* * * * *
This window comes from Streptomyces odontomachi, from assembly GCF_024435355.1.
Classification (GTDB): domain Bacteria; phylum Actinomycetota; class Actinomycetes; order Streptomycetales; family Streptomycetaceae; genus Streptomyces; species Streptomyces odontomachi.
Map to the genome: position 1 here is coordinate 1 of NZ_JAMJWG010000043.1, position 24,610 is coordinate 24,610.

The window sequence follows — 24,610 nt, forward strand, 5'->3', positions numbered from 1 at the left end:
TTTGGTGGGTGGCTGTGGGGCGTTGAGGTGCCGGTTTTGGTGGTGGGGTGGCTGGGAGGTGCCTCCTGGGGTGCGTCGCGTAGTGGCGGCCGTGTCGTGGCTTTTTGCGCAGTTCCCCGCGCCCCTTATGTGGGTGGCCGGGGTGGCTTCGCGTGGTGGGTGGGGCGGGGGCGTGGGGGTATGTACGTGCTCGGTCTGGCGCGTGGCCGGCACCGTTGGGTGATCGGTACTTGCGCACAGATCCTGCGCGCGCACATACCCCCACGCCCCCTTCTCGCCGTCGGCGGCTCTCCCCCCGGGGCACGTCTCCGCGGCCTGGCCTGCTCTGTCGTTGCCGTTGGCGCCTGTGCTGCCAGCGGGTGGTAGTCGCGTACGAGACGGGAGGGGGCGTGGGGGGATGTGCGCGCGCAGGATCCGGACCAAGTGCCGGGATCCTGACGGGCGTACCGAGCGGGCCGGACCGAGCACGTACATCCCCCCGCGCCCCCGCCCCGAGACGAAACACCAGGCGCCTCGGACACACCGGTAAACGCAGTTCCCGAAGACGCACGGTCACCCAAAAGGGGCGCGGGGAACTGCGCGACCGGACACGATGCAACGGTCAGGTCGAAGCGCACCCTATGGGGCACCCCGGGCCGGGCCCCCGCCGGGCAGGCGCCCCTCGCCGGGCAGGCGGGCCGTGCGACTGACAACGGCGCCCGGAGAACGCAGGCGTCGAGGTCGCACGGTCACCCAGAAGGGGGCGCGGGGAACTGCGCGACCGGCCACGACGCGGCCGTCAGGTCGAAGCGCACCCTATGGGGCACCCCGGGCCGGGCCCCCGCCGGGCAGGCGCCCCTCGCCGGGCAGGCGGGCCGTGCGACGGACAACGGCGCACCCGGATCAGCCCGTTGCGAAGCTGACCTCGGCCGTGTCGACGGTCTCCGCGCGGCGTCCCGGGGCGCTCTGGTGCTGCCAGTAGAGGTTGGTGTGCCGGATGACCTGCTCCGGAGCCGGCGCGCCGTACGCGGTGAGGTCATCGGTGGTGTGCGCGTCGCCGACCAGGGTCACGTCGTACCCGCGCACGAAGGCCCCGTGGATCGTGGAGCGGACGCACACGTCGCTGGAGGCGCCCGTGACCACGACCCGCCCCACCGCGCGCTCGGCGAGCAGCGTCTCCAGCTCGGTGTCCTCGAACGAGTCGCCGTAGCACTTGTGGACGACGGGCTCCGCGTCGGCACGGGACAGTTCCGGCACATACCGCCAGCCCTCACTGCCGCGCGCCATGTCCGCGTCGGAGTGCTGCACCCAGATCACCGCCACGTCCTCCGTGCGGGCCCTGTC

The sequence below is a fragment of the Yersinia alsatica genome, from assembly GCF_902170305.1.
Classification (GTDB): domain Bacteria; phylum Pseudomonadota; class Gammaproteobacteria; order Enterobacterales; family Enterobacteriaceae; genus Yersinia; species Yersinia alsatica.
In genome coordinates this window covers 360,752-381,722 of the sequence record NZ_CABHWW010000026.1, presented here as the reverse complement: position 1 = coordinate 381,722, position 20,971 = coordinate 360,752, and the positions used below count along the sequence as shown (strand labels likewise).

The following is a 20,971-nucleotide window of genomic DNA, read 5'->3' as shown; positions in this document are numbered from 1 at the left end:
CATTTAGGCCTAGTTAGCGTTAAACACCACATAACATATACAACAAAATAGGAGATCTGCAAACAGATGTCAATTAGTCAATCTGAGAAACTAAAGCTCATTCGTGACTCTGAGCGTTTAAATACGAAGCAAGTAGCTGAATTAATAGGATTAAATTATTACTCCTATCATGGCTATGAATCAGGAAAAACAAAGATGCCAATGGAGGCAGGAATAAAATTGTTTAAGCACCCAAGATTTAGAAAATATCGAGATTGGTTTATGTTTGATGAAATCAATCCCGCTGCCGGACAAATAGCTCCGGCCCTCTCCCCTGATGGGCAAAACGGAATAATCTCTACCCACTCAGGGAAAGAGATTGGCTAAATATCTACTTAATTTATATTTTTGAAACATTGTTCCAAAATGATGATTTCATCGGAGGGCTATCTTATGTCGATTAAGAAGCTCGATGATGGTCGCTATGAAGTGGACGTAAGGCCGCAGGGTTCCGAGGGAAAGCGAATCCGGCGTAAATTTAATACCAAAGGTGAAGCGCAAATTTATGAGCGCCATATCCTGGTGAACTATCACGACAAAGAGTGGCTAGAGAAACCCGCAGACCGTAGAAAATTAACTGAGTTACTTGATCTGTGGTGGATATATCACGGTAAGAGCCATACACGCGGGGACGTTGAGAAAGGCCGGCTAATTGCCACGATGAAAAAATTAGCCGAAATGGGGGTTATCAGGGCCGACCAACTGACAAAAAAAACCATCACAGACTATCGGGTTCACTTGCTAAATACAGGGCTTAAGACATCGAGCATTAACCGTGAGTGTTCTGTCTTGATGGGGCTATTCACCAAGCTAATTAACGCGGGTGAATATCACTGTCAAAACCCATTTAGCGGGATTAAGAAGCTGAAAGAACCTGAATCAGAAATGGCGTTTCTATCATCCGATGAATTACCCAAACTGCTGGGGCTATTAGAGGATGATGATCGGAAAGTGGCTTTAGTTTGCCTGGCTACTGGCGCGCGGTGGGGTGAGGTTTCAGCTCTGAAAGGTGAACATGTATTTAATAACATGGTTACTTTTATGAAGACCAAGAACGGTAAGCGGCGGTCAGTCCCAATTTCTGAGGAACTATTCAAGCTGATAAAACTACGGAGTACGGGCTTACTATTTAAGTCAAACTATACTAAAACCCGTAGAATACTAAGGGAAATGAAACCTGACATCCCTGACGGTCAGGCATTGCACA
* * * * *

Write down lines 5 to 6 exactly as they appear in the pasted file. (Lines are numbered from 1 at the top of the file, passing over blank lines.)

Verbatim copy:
TTTGGTGGGTGGCTGTGGGGCGTTGAGGTGCCGGTTTTGGTGGTGGGGTGGCTGGGAGGTGCCTCCTGGGGTGCGTCGCGTAGTGGCGGCCGTGTCGTGGCTTTTTGCGCAGTTCCCCGCGCCCCTTATGTGGGTGGCCGGGGTGGCTTCGCGTGGTGGGTGGGGCGGGGGCGTGGGGGTATGTACGTGCTCGGTCTGGCGCGTGGCCGGCACCGTTGGGTGATCGGTACTTGCGCACAGATCCTGCGCGCGCACATACCCCCACGCCCCCTTCTCGCCGTCGGCGGCTCTCCCCCCGGGGCACGTCTCCGCGGCCTGGCCTGCTCTGTCGTTGCCGTTGGCGCCTGTGCTGCCAGCGGGTGGTAGTCGCGTACGAGACGGGAGGGGGCGTGGGGGGATGTGCGCGCGCAGGATCCGGACCAAGTGCCGGGATCCTGACGGGCGTACCGAGCGGGCCGGACCGAGCACGTACATCCCCCCGCGCCCCCGCCCCGAGACGAAACACCAGGCGCCTCGGACACACCGGTAAACGCAGTTCCCGAAGACGCACGGTCACCCAAAAGGGGCGCGGGGAACTGCGCGACCGGACACGATGCAACGGTCAGGTCGAAGCGCACCCTATGGGGCACCCCGGGCCGGGCCCCCGCCGGGCAGGCGCCCCTCGCCGGGCAGGCGGGCCGTGCGACTGACAACGGCGCCCGGAGAACGCAGGCGTCGAGGTCGCACGGTCACCCAGAAGGGGGCGCGGGGAACTGCGCGACCGGCCACGACGCGGCCGTCAGGTCGAAGCGCACCCTATGGGGCACCCCGGGCCGGGCCCCCGCCGGGCAGGCGCCCCTCGCCGGGCAGGCGGGCCGTGCGACGGACAACGGCGCACCCGGATCAGCCCGTTGCGAAGCTGACCTCGGCCGTGTCGACGGTCTCCGCGCGGCGTCCCGGGGCGCTCTGGTGCTGCCAGTAGAGGTTGGTGTGCCGGATGACCTGCTCCGGAGCCGGCGCGCCGTACGCGGTGAGGTCATCGGTGGTGTGCGCGTCGCCGACCAGGGTCACGTCGTACCCGCGCACGAAGGCCCCGTGGATCGTGGAGCGGACGCACACGTCGCTGGAGGCGCCCGTGACCACGACCCGCCCCACCGCGCGCTCGGCGAGCAGCGTCTCCAGCTCGGTGTCCTCGAACGAGTCGCCGTAGCACTTGTGGACGACGGGCTCCGCGTCGGCACGGGACAGTTCCGGCACATACCGCCAGCCCTCACTGCCGCGCGCCATGTCCGCGTCGGAGTGCTGCACCCAGATCACCGCCACGTCCTCCGTGCGGGCCCTGTC

The sequence below is a fragment of the Yersinia alsatica genome, from assembly GCF_902170305.1.